Shares in Breville, the small appliance maker and distributor surged more than 30% at one stage yesterday after it released a bullish half-year trading report and boosted full-year forecasts and interim dividend.
On top of that the company explained why it thinks it won’t be hit by the fallout from China’s coronavirus crisis which worsened yesterday with a surge in deaths and new cases.
Looking to the year June Breville now says its earnings before interest and tax for the full year would sit around $110 million, up 13% increase on 2019.
Breville boosted its dividend 10.8% to 20.5 cents a share, payable on March 18. That will please Solomon Lew, the Melbourne retailer and investor whose Premier Investments controls around 26% of Breville.
Breville shares ended up 29.3% to $25.84.
The company reported a surge in both revenue and sales for the first half, with revenue growing 25.4% to $552 million while net profit after tax was up 14% to $49.6 million, despite a 1.2% drop in margins fuelled by a strong US dollar and the effects of newly implemented US tariffs on imports from China.
Breville does the majority of its trade in North America, but following the US-China trade war, the company has moved to also focus expansion on other markets such as the UK and Europe.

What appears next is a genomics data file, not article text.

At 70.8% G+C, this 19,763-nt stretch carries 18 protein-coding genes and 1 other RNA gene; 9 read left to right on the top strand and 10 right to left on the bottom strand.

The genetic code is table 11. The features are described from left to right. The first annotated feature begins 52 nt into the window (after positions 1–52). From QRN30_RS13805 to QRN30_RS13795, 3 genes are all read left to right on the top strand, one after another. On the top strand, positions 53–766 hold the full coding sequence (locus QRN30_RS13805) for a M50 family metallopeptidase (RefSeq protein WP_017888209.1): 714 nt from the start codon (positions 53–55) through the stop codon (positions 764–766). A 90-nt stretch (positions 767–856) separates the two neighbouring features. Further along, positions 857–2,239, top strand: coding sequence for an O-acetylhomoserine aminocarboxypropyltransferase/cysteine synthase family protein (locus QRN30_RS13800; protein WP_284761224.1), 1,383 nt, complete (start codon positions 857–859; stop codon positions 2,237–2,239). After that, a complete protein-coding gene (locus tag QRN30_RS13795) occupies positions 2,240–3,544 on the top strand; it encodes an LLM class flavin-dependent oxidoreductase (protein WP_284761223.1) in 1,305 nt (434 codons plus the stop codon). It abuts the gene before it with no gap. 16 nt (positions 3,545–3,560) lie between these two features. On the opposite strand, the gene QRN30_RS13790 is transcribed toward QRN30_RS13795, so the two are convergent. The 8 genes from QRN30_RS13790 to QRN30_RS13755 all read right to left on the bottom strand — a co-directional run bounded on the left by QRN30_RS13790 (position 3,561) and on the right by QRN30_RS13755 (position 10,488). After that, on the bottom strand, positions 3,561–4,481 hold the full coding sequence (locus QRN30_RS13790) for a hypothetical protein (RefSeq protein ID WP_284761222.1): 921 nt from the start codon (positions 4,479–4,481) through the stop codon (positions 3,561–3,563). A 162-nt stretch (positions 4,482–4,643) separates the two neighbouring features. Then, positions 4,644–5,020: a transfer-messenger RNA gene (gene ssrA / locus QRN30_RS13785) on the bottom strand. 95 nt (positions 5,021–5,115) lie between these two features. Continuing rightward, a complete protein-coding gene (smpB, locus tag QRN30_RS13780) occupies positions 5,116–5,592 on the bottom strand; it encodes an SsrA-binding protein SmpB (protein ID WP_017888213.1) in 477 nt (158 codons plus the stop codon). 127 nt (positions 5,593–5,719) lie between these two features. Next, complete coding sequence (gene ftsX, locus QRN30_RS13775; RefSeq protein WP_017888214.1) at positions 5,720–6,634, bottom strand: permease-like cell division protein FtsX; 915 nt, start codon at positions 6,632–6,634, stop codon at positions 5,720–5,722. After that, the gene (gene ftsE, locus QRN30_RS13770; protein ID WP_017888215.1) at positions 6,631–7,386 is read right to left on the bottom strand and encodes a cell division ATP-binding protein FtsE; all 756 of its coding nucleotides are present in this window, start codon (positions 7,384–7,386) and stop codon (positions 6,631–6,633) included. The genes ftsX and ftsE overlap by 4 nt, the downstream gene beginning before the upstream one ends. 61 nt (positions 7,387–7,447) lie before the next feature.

That saw revenue for its UK and European operations grow 63% for the half to $83.7 million, well above the 20.1% growth seen in its North American segment and ahead of sales in Australia for the first time.
CEO Jim Clayton said the first half was a solid result for the group, but said he remained “mindful” of the global political and economic environment.
“We had good growth across all regions and categories and continued to deliver double-digit EBIT growth. Successful European expansion continued, diversifying our global footprint and adding growth and resilience to the portfolio,” he said.
On the impact of the coronavirus crisis Breville was quite upbeat, saying in the half-year report:
“With regard to the specific impact of the Coronavirus situation on Breville, there are three key considerations. Firstly, we do not have any manufacturing partners, or parts suppliers, located in the Hubei Province.
“As at 13 February 2020, our manufacturers were coming back online after CNY (Chinese New Year) having implemented the safety processes as defined by the Chinese government. This means that the post-CNY production ramp-up is likely to happen more slowly than in prior years.
“Secondly, for unrelated reasons, Breville is holding finished goods inventory above our normal equilibrium levels: the Brexit insurance policy, Europe running unconstrained, and the US tail driven by our price increases post the tariffs.
“In addition, each year we systemically buy forward a few weeks beyond CNY as a hedge against a slower ramp-up post-holiday.
“These higher inventory holdings are in effect a buffer for any slower post CNY production ramp-up.
“When combined with the fact, that 2H is the low part of the year this means, as a general rule, that our manufacturers have flexibility in the rate at which they build back to a throughput level sufficient to meet Breville’s needs for 2H.
“Thirdly, as a sales market, China is immaterial to the group and is recorded in the ROW (Rest of The World) segment,” the company told the market yesterday.